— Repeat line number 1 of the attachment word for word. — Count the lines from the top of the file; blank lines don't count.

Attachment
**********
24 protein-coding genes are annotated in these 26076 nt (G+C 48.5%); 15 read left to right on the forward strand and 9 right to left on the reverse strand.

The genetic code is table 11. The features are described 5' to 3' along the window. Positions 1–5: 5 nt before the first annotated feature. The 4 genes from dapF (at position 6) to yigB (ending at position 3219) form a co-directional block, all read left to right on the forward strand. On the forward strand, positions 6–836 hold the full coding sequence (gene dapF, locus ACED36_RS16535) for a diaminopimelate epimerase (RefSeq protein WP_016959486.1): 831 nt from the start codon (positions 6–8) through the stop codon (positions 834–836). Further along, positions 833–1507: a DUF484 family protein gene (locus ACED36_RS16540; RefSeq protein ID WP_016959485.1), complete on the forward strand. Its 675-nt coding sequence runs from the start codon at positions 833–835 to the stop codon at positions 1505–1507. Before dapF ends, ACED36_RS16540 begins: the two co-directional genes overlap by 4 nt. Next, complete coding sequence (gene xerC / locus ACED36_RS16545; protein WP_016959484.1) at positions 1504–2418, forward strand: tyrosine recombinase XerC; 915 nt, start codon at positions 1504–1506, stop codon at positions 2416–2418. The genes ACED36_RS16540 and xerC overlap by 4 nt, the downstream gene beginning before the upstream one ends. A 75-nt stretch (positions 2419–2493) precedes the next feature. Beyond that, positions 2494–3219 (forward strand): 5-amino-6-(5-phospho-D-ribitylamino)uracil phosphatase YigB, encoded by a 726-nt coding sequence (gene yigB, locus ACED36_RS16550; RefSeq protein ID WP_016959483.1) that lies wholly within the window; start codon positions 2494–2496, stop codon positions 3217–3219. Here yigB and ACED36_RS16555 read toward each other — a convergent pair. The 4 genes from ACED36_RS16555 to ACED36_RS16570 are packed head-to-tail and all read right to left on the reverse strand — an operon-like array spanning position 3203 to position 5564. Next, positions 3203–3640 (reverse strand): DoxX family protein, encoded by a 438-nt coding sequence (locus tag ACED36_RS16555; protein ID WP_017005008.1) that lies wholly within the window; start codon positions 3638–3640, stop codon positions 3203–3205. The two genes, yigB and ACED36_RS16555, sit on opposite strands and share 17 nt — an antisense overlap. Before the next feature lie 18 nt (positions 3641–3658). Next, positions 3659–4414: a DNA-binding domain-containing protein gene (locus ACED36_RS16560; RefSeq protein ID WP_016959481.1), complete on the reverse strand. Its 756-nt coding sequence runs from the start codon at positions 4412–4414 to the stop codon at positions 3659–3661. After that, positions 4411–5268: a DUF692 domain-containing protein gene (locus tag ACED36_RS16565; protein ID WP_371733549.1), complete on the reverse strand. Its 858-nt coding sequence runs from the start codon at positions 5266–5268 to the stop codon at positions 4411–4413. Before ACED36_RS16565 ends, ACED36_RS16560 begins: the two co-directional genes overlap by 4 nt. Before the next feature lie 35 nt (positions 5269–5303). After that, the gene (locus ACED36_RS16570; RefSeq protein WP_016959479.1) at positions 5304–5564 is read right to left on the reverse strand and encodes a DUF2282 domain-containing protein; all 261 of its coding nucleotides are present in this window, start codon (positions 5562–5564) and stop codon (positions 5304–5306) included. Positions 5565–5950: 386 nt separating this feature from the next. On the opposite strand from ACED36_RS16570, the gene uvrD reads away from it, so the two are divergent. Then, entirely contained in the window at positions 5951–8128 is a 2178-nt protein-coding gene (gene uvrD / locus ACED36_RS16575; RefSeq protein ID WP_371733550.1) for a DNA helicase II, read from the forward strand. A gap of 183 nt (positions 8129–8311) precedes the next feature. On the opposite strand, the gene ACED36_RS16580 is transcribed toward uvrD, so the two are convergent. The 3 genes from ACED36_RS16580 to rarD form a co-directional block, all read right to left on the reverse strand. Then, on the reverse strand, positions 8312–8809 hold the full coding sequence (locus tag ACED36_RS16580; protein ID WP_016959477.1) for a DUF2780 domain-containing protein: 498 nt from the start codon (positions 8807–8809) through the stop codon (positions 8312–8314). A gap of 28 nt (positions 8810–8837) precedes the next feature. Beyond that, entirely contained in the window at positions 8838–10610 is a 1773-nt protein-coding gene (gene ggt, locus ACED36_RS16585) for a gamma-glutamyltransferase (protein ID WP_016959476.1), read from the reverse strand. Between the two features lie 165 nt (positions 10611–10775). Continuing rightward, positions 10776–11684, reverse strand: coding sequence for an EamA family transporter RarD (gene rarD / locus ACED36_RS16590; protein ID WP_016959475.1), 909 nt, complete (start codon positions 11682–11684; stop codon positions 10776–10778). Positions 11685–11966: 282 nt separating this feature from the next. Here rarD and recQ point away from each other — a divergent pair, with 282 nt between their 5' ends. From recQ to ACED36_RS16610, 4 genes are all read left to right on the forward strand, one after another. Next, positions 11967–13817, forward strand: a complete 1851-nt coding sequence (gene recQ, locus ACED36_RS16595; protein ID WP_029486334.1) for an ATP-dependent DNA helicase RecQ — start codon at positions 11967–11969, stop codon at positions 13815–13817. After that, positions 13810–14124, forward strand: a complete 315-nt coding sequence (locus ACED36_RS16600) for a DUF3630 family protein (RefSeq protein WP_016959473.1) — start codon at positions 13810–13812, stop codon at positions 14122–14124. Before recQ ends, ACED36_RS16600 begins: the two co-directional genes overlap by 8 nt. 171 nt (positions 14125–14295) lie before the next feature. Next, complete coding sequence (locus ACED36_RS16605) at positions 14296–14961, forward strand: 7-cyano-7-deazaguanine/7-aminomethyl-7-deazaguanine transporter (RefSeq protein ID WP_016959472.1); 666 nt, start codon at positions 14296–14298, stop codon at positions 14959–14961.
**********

24 protein-coding genes are annotated in these 26076 nt (G+C 48.5%); 15 read left to right on the forward strand and 9 right to left on the reverse strand.